International sales and distribution are still nascent in the Nigerian filmmaking industry but the success of Genevieve Nnaji’s Lion Heart is an indication that it is possible.
By Olu Yomi Ososanya
Early September, Variety magazine announced, Lion Heart (2018), the directorial debut of Nollywood royalty, Genevieve Nnaji, had sold to Netflix before its Toronto International Film Festival (TIFF) premiere. Now you may be thinking, “But I‘ve seen many Nollywood films on Netflix, why is this different?” It’s the first Nigerian film to be purchased as a Netflix original.
Films are usually sold according to territory/region, North America, Europe, Africa, and Asia. That is why if you buy a DVD from a region different from yours, your player indicates the difference. This allows filmmakers to sell piecemeal to different agents for each region. Netflix bought World Rights. All regions.
So what did Ms. Nnaji do? Let’s hypothesize.
Genevieve was a guest at TIFF in 2016 as part of the TIFF Spotlight focusing on Lagos. At this point, she had made Road to Yesterday (2016), her first film as a Producer and got a taste of what it took. It’s safe to assume while there, she observed, took meetings and made contacts with sales agents, distributors, producers and understood what they wanted.
Whatever truly happened there, it’s clear she left with a plan to return with a film which could play as an Official Selection.
As at TIFF 2016, Netflix was fresh off the boat in Nigeria; nobody could have foreseen a Nigerian Netflix Original at that point (not so soon anyway). That was for films like “Beasts of No Nation(2015)”. The company changed film distribution, allowing filmmakers to bypass the cinema process and have their film seen by the world in their living rooms. But what if you want your film on cinema screens across the globe?
If you are to sell your film “in the abroad” as they say. You need representation, i.e. a Sales agent.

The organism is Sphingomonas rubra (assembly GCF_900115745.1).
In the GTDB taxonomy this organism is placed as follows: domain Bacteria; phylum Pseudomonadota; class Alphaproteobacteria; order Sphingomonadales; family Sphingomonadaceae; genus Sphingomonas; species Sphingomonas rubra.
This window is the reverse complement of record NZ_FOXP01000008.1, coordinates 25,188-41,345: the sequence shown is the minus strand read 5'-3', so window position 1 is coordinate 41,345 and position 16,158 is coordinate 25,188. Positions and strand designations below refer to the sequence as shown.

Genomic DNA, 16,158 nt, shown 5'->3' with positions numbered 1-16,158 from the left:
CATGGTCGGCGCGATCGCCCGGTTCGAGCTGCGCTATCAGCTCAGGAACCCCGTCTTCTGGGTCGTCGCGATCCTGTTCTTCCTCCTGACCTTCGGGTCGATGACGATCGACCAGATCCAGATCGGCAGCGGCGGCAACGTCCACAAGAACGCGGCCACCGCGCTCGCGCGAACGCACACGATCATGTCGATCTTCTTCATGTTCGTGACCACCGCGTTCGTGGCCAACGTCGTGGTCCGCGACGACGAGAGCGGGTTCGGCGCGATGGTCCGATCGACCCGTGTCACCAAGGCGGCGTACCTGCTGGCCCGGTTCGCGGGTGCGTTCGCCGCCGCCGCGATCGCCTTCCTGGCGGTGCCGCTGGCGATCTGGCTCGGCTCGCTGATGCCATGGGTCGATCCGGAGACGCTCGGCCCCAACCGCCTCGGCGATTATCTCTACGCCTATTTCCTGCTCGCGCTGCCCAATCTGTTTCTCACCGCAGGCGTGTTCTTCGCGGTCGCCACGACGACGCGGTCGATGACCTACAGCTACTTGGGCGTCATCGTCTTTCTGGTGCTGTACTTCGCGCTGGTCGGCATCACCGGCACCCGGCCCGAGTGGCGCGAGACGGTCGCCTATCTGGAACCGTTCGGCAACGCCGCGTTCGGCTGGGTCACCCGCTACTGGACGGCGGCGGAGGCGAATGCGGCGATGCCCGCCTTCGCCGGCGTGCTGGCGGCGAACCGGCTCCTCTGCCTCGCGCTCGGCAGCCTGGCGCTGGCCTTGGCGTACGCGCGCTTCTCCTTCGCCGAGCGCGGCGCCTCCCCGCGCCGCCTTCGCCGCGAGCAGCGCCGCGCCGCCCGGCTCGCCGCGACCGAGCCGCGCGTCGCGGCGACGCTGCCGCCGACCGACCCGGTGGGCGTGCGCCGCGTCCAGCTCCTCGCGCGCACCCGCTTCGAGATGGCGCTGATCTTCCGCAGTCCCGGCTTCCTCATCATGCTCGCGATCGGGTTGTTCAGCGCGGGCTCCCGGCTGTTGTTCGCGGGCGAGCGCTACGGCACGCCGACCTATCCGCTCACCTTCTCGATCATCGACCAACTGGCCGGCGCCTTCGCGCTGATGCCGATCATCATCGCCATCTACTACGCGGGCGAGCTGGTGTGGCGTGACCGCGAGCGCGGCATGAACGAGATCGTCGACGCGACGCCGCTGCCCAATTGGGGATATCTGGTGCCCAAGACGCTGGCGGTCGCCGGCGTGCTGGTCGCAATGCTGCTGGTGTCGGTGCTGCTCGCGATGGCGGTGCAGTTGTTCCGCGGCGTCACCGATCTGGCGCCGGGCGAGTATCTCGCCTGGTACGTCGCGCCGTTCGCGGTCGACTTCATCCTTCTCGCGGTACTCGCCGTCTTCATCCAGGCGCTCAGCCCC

According to Elliot Grove, founder of Raindance Film Festival, Sales agents represent several different films at a film market in order to balance the cost of attending the markets against the potential income from several films. Let’s presume you go with a US North American sales agent and you want them to sell for all territories. To them, the USA and Canada territory are always referred to as the domestic sale. Due to the US global domination of the film industry, sales are quoted in dollars and the international sales agent will deal in dollars. A domestic sales agent, by definition, would only sell to American companies, while a foreign sales agent would sell to any non-USA country; Europe, Asia, Africa.
Then there is Distribution, which can take many forms.
You can have a distributor presents your film to exhibitors and negotiates agreements to have the film shown in cinemas. There can be a marketing campaign to create buzz. You can get a Film Festival debut (Cannes, Sundance, TIFF, Venice, Berlin). There are test screenings used to judge audience reactions or to evaluate alternative marketing. You can get Digital Cinema Package delivered to cinemas. Your film can be distributed on home/video/DVD and/or pay cable. And your film can be distributed on terrestrial television and released in ancillary markets.
WARNING: No matter how mouth-watering the offer, NEVER sell your film outright, only license it. RETAIN the copyright. That’s the secret to Tyler Perry’s wealth. Don’t be an Esau.
What happens after executing the best-laid plans, and you don’t sell at the Film Festival? Is this the end? No. You have the option of a Film Market. According to Grove, Film markets are no different from any other type of market. There are goods, vendors, and buyers. At a market, an organizer books a convention space and screening rooms. The organizer then lets out these spaces and screening slots to interested film sellers, and advertises the companies and films attending in the hope of attracting film buyers.
As a Nigerian, the Durban Film Mart held during the Durban International Film Festival (DIFF) is a good place to start. DIFF is one of the biggest film festivals in Africa. It is also a sister festival to Berlinale, so getting recognition at DIFF is a good springboard. Representatives from Sundance, Cannes and other international film festivals attend DIFF as well as people looking for new talent to work with. As an upcoming filmmaker, Durban is a closer and “cheaper” option.
However, if attending TIFF, Sundance, or Cannes has always been a dream of yours, shoot for the moon, you may strike a deal just like Ms. Nnaji.
Editor’s Note: This article was originally published in The Spark Magazine. Find the magazine here to read other articles.